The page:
Tuesday, 21 May 2013

internet business model Part 1.0 in the beginning; history, culture, characteristics, operating system, rules

[This is a re-post (originally posted on 20 Nov 2012) with minor edits, deleted the original post by mistake.]

“2010 was the year the web overtook newspapers as a source for news”, says the Economist. 

Traditional media companies have been nervous for years.  But strip away broadcasting, the internet, book shops, DVDs, printing presses or even paper and what is left is what really counts in the media business - content.  Content is always there, it is the medium that changes.  The anxiety is more to do with change and the printing press being supplemented by a new medium, some say supplanting but that’s extreme.  Understanding the mechanisation of this ‘new’ medium without baggage and fear is necessary.  In part it has introduced new and more competitors.  Witness the rise of an outsider.  Traditional newspapers have been huffing and puffing at it for years to become a web newspaper but it took the Huffington Post just a few years to become the global leader.   They nonchalantly applied new rules to do so.  Traditional media could play the same game, by the same rules.  A deep understanding of the internet is the first step.  This series will ponder its operating system and some internet business rules.

Because history points to the future, this series of five articles will start from the internet’s beginnings.  From its early culture you may begin to see a trace of its inner workings then consider the chi {take in the chi} in which Amazon and the other iconic online companies operate in.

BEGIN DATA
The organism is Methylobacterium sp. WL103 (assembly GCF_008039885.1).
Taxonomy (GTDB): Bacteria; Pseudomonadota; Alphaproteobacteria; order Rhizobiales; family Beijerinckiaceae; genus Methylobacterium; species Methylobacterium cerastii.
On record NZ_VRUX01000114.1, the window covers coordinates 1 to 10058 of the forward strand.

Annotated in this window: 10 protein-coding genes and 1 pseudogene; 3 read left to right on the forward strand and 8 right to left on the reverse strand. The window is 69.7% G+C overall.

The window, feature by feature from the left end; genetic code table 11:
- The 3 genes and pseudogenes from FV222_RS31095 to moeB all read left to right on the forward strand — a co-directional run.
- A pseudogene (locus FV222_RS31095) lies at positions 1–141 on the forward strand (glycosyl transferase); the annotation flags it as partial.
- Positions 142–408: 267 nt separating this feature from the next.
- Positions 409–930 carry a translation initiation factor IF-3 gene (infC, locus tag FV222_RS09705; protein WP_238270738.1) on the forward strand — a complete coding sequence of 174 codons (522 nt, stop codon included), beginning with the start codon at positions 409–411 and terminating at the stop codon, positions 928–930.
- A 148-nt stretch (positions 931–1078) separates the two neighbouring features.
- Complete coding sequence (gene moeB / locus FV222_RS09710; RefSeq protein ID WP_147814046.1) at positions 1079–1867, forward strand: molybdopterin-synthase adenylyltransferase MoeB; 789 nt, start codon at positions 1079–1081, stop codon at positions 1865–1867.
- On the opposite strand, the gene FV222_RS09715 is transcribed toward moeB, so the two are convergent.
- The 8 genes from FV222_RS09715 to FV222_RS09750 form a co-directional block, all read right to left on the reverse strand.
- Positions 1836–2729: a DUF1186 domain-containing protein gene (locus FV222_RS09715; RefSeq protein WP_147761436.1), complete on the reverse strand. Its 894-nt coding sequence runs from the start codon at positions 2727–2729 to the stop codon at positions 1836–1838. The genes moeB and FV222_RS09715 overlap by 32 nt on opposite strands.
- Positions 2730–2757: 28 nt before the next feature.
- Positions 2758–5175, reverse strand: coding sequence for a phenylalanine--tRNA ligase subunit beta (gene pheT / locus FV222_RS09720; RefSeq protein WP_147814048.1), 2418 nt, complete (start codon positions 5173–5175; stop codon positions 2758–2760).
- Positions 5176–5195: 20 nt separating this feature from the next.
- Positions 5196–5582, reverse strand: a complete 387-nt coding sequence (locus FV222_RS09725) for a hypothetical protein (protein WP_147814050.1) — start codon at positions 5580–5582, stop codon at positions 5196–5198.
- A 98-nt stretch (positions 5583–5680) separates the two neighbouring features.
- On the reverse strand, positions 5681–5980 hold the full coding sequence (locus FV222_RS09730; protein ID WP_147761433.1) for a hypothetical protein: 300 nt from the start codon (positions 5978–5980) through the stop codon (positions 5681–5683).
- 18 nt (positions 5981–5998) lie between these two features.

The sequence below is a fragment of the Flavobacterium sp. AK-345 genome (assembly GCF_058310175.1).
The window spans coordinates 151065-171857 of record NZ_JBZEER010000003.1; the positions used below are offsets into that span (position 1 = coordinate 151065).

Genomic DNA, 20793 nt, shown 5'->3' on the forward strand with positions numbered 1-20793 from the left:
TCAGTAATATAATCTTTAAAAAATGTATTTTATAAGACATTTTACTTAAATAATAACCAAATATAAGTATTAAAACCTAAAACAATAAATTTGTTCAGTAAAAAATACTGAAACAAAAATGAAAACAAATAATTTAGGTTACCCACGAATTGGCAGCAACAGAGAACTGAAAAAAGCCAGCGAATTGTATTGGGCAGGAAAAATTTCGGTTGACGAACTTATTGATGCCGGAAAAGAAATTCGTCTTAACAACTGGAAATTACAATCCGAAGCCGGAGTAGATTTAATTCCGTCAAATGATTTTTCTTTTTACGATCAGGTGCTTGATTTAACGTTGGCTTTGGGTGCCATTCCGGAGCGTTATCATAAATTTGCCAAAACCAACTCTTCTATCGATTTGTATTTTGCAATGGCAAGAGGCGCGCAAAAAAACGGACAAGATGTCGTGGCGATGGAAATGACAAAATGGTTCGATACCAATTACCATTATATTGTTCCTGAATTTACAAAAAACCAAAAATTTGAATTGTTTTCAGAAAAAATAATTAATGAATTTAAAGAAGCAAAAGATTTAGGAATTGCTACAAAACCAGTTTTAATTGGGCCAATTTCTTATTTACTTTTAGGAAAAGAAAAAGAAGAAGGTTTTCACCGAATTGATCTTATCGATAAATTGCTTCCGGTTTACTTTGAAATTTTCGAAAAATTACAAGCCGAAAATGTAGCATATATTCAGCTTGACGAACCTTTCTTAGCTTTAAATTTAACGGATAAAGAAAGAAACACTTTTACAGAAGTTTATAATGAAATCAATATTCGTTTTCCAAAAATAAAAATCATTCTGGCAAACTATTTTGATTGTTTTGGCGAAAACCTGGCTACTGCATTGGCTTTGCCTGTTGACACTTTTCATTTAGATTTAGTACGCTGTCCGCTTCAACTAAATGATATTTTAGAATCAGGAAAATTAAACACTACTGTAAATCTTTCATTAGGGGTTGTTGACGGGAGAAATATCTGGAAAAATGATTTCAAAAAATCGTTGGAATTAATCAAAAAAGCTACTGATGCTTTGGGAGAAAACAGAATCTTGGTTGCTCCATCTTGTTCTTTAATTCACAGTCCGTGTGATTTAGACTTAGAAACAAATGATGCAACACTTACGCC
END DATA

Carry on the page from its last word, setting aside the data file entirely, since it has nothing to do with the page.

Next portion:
The column will next contemplate the internet business model, extracting from it, methods, ‘rules’, systems used by the successful .coms.  They can be universally applied.  And using an analytical approach, these ‘internet business rules’ will be applied to industries at the front of the cycle; media, telco, IT and perhaps other sectors of the economy.  And in later columns, how they could affect businesses in general, organisations, government and society at large.  Most entities now operate partially online in this emerging internet economy.  Understanding the ‘rules’ may help, applying them is better.  Traditionalist will feel convicted so flames expected!

Flame wars were a common occurrence in the old days.  Then it is started when someone post something in a newsgroup that inflames the community, usually something odd, a bit vile.  The community then flames that person.  He returns the fire.  In the worst case, it erupts into a flame war.  Today flaming is very much alive but it differs in form.

The basic principles in the original design of the internet and its development in the early days, defined as up to commercialisation which occurred circa 1993, laid the foundation which evolved its culture.  This in turn set the stage for how things work on it, the operating model.

Crowdsourcing, a very significant technique in the era of information has its roots in the earliest history of the internet.  There was (still has) a strong spirit of volunteerism.  I can’t really articulate it even though I was involved in the early days but it was prevalent and seem central to the culture.  Volunteerism has of course been around but they are limited to a small band of people.  In contrast volunteerism in the internet is pervasive, global and has entered mainstream.  An early event may have heralded it but first the creation.....in Part 1.1.

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